"My parents think you're crazy," I told Mitchell. We were sitting in McDonald's.
"I probably am," he said. "My dad didn't really say anything, just kind of looked at me. My cried."
"You're their only kid. If I went away, at least my parents would have Cindy. Why didn't you just wait to see if you got drafted?"
Mitchell shrugged and chewed a piece of his hamburger. "I thought of that. But I was lying in bed one night and I thought that I'd like to be in charge of my own fate, you know? When the war's over and I get home, I can join the American Legion and the VFW."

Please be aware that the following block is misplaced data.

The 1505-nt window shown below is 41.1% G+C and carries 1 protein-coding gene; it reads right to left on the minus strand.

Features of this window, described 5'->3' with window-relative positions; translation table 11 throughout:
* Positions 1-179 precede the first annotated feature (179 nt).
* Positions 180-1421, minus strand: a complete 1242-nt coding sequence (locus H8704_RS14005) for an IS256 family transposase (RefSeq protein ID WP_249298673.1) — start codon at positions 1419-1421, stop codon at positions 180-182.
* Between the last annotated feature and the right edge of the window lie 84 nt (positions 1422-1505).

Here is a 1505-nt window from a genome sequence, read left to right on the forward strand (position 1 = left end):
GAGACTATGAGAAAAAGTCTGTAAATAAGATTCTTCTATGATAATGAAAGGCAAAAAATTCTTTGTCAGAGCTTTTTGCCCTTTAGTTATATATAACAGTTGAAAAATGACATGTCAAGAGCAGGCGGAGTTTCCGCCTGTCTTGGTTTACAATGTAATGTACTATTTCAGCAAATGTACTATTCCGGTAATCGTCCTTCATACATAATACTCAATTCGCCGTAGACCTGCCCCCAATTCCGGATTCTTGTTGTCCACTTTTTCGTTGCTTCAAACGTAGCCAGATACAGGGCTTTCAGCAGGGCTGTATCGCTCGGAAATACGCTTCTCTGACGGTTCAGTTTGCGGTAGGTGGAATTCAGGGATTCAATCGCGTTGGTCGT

"Everyone needs goals, I guess," I said.
"I just couldn't see staying here," he said.
I understood what he meant. The town we lived in was small, and there was little to do for those who were done with high school. I was taking my one-and-a-half-legged-self to college, though the campus was just a few miles from home so I really wasn't going anywhere. "You'll be a local hero," I said. "We'll have parades."
Mitchell laughed. "Yeah. Parades."